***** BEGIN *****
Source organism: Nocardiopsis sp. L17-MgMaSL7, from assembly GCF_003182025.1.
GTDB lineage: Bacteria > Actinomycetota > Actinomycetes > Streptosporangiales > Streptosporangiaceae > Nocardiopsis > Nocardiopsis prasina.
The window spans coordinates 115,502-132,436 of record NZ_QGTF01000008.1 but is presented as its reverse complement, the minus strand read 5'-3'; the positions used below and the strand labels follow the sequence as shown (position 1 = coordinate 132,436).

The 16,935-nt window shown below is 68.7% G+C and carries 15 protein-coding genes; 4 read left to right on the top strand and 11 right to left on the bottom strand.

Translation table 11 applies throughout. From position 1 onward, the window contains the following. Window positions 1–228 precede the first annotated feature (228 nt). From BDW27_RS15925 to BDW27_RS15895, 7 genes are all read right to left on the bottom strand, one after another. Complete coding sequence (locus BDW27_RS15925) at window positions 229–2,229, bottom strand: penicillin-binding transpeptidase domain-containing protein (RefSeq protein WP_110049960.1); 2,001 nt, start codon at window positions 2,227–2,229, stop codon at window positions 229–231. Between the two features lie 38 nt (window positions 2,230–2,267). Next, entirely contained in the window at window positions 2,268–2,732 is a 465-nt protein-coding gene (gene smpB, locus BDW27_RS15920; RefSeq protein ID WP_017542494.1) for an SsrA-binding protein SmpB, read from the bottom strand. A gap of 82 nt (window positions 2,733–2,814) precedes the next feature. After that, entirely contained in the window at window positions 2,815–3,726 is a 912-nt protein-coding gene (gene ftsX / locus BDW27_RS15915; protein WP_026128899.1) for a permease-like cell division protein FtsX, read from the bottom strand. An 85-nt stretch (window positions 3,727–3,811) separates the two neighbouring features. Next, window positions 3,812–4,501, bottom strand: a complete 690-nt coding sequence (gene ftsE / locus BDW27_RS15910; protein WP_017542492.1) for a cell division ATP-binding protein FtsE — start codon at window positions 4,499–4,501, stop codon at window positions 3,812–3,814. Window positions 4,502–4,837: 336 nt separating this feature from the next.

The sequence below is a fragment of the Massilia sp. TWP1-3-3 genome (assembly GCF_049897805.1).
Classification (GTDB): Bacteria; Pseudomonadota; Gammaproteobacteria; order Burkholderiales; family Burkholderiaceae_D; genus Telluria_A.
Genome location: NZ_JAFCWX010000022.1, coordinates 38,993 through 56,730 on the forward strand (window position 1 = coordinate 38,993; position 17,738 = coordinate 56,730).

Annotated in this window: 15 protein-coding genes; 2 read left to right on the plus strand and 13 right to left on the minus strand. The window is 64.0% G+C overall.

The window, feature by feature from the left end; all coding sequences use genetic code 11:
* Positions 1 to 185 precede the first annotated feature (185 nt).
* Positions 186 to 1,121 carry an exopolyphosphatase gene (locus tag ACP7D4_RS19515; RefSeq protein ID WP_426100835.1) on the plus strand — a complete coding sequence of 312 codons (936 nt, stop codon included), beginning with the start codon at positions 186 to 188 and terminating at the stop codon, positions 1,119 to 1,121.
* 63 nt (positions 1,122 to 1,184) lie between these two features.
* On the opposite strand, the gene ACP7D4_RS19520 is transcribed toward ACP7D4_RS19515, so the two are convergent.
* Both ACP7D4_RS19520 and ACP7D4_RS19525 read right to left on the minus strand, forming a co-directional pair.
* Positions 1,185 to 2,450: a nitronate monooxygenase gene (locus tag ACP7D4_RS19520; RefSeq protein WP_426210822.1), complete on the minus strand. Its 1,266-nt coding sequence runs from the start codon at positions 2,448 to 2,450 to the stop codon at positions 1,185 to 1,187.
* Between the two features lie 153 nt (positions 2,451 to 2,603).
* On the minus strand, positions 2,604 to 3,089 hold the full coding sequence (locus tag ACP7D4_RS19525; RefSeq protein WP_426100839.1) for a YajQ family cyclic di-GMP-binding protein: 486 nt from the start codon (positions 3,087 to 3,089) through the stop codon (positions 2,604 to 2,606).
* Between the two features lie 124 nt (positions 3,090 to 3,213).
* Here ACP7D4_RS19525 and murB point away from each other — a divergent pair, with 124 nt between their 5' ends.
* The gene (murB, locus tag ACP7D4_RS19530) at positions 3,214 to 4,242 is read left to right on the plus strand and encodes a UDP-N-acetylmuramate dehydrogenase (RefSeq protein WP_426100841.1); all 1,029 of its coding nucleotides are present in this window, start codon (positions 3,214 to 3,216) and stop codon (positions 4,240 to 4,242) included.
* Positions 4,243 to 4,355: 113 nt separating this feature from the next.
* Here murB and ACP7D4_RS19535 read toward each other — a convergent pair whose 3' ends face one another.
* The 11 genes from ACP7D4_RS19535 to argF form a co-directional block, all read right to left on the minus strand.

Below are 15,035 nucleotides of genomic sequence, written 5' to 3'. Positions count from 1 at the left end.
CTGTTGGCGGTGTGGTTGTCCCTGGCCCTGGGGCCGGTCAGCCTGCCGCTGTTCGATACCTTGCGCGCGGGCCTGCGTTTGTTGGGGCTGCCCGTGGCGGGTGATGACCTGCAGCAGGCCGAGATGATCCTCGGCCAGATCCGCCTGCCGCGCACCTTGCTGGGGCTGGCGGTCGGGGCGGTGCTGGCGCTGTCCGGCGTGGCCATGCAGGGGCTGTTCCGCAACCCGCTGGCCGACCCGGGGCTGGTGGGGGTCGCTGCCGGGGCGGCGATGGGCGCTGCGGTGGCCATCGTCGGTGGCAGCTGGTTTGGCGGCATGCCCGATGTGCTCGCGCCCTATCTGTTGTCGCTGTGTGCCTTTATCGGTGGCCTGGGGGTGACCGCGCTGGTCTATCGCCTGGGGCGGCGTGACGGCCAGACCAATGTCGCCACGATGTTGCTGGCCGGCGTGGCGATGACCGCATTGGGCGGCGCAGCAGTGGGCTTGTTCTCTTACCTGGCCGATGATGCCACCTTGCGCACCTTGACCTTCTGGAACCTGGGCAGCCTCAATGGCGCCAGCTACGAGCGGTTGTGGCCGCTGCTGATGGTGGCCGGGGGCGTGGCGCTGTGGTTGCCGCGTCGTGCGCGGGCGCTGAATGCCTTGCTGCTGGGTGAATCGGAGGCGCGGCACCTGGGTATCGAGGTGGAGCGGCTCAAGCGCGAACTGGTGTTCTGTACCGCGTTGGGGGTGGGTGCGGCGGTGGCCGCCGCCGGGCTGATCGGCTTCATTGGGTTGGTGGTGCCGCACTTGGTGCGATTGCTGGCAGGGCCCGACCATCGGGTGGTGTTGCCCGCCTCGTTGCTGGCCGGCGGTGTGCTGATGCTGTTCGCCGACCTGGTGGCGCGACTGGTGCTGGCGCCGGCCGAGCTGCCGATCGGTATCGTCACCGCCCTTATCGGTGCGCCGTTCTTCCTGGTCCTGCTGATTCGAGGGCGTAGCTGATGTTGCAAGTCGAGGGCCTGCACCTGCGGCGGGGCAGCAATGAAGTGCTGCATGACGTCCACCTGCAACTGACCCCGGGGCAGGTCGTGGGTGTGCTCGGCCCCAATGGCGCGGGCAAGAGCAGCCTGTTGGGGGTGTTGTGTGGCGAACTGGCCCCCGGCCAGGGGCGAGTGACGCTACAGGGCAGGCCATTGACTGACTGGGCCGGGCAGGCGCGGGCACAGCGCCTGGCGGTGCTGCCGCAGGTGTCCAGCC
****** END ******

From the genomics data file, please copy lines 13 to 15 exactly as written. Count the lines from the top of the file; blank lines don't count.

* 63 nt (positions 1,122 to 1,184) lie between these two features.
* On the opposite strand, the gene ACP7D4_RS19520 is transcribed toward ACP7D4_RS19515, so the two are convergent.
* Both ACP7D4_RS19520 and ACP7D4_RS19525 read right to left on the minus strand, forming a co-directional pair.